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Patterson, Louise Thompson

Louise Thompson Patterson

Louise Thompson Patterson (1901-1999) was a significant figure in both the Harlem Renaissance of the 1920s and the rejection of many of its superficial features during the Great Depression of the 1930s.  After supporting a student strike at the conservative Hampton Institute, Patterson abandoned college teaching and moved to Harlem in 1928 with the help of an Urban League scholarship.  There she met and briefly married the novelist Wallace Thurman and served as an editorial secretary for Langston Hughes and Zora Neale Hurston as they coauthored Mule Bone, their divisive, ill-fated folk drama.  In the 1930s, Patterson came into her own as a Communist activist and journalist, helping to usher Harlem’s literary intelligentsia further to the left.  The Vanguard, a salon she co-hosted, smoothly transitioned into the Harlem branch of the Friends of the Soviet Union.  Patterson recruited Hughes to help organize the visit of several dozen African American performers and intellectuals to the Soviet Union in 1932—a pivotal event in David Levering Lewis’s When Harlem Was in Vogue (1981)and subsequent histories of the New Negro movement.  Thanks in part to her marriage to William L. Patterson, a headlining lawyer in the U.S. Communist Party, the FBI took Patterson’s activities with the utmost seriousness, building a 900-page file on her from 1941 to 1974.  She was placed on the Bureau’s Security Index, interrogated by FBI agents, and prevented from leaving the U.S. to visit China in 1960.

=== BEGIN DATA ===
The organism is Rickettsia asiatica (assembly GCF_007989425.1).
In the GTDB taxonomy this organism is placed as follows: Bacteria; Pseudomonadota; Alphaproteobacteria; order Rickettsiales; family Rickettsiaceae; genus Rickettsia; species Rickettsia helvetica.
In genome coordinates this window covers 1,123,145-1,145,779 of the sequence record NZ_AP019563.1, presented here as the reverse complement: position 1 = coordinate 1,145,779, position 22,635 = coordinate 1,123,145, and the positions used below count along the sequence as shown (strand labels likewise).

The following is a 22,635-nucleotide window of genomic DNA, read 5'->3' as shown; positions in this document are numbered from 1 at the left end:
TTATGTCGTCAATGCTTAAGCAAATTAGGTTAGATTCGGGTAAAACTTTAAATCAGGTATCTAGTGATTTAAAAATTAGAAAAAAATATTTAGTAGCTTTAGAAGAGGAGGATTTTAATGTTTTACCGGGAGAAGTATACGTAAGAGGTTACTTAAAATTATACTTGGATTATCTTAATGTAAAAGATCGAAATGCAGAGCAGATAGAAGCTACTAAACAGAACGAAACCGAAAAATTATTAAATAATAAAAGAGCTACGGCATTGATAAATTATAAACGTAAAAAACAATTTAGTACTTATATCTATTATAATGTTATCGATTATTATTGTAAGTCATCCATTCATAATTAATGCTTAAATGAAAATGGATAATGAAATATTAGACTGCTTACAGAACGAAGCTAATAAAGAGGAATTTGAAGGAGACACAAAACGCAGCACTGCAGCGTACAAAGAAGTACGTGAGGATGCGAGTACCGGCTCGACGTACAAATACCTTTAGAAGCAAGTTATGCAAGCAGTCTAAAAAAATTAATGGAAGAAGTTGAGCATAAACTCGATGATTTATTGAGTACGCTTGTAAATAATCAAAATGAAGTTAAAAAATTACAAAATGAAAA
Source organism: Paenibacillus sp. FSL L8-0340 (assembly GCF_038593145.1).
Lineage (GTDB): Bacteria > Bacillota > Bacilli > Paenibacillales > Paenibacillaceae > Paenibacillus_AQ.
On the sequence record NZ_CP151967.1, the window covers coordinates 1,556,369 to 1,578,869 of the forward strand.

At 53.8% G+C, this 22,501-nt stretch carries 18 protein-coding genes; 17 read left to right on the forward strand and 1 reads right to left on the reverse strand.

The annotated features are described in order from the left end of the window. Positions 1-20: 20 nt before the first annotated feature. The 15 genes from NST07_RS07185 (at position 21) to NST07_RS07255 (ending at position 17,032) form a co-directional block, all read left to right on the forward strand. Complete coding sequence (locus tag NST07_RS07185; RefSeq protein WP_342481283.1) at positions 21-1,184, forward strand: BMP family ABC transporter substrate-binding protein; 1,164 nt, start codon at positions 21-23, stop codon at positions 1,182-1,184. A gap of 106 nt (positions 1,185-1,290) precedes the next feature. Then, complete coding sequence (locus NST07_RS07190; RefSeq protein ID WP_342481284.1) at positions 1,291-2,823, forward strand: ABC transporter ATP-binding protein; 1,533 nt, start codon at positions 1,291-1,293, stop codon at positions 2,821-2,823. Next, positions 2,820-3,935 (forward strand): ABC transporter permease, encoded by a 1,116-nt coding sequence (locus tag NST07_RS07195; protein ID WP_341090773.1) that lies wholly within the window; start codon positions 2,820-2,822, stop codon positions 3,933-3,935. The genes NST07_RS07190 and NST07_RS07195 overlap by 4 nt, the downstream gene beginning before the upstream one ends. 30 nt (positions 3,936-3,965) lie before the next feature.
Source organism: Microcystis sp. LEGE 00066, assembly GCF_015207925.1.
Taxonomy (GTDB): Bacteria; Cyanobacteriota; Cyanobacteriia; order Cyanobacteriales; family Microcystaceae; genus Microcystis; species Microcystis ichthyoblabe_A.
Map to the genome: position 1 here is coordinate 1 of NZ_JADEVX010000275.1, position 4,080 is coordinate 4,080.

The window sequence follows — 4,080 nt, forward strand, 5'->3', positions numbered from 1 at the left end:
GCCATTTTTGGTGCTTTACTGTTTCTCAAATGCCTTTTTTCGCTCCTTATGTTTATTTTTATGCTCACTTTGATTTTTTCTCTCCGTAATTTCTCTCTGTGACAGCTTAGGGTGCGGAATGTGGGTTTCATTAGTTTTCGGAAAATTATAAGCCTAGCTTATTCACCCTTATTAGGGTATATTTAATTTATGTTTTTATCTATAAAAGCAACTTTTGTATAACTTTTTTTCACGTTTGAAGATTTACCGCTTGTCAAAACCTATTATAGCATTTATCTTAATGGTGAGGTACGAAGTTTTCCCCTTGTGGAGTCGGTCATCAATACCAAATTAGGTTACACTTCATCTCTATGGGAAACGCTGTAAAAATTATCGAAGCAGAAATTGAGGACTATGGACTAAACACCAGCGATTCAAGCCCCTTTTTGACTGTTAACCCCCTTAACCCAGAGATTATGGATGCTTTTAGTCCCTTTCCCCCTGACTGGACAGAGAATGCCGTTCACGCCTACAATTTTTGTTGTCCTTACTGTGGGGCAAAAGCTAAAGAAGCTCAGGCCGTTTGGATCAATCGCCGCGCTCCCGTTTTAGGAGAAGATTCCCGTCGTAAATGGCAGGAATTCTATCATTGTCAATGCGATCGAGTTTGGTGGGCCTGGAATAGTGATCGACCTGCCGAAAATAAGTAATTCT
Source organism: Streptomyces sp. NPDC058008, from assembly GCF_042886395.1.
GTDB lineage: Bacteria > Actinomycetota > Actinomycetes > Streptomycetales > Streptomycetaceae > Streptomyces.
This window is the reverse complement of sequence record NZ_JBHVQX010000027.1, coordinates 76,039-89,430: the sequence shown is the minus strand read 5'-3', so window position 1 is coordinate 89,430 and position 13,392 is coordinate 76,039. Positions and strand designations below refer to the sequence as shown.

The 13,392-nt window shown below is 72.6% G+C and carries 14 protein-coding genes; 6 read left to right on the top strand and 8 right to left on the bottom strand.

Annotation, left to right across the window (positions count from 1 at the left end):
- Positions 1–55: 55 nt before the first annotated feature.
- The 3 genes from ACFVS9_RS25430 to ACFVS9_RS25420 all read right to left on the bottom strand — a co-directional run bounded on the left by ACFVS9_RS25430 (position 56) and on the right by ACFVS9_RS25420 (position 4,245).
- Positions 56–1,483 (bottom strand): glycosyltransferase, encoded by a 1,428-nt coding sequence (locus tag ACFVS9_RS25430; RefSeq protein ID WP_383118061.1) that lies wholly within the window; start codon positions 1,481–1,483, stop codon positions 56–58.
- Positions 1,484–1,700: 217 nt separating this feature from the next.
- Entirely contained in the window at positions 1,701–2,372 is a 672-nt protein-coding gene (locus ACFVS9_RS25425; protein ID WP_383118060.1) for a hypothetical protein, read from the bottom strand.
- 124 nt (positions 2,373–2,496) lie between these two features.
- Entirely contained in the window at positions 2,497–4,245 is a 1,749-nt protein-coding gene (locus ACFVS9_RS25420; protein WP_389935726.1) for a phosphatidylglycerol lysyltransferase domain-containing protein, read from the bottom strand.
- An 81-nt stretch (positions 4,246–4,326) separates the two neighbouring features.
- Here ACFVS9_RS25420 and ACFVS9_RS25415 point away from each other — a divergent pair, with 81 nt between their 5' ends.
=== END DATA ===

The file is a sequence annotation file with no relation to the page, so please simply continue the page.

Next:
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Patterson, Louise Thompson

FBI documents studying Louise Thompson Patterson.




Material is in the public domain.

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